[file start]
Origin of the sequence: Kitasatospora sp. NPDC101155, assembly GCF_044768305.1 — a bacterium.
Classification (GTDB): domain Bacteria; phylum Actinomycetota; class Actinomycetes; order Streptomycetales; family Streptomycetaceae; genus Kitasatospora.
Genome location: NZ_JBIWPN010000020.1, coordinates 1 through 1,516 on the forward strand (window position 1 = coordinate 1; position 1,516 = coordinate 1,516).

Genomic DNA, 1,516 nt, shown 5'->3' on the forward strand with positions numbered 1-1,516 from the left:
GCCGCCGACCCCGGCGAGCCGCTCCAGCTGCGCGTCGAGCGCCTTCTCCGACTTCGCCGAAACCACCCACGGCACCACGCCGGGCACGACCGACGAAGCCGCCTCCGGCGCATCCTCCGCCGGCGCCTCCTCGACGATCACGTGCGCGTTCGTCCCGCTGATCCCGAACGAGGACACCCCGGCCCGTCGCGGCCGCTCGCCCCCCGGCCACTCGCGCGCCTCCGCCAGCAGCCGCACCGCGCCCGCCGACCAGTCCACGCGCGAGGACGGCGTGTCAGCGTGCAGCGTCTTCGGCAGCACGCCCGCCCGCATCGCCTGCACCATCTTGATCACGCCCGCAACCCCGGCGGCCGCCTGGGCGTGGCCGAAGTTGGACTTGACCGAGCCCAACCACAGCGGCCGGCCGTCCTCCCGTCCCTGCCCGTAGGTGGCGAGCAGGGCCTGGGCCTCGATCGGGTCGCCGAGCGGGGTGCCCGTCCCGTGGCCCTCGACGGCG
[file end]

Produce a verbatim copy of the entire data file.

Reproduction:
Origin of the sequence: Kitasatospora sp. NPDC101155, assembly GCF_044768305.1 — a bacterium.
Classification (GTDB): domain Bacteria; phylum Actinomycetota; class Actinomycetes; order Streptomycetales; family Streptomycetaceae; genus Kitasatospora.
Genome location: NZ_JBIWPN010000020.1, coordinates 1 through 1,516 on the forward strand (window position 1 = coordinate 1; position 1,516 = coordinate 1,516).

Genomic DNA, 1,516 nt, shown 5'->3' on the forward strand with positions numbered 1-1,516 from the left:
GCCGCCGACCCCGGCGAGCCGCTCCAGCTGCGCGTCGAGCGCCTTCTCCGACTTCGCCGAAACCACCCACGGCACCACGCCGGGCACGACCGACGAAGCCGCCTCCGGCGCATCCTCCGCCGGCGCCTCCTCGACGATCACGTGCGCGTTCGTCCCGCTGATCCCGAACGAGGACACCCCGGCCCGTCGCGGCCGCTCGCCCCCCGGCCACTCGCGCGCCTCCGCCAGCAGCCGCACCGCGCCCGCCGACCAGTCCACGCGCGAGGACGGCGTGTCAGCGTGCAGCGTCTTCGGCAGCACGCCCGCCCGCATCGCCTGCACCATCTTGATCACGCCCGCAACCCCGGCGGCCGCCTGGGCGTGGCCGAAGTTGGACTTGACCGAGCCCAACCACAGCGGCCGGCCGTCCTCCCGTCCCTGCCCGTAGGTGGCGAGCAGGGCCTGGGCCTCGATCGGGTCGCCGAGCGGGGTGCCCGTCCCGTGGCCCTCGACGGCG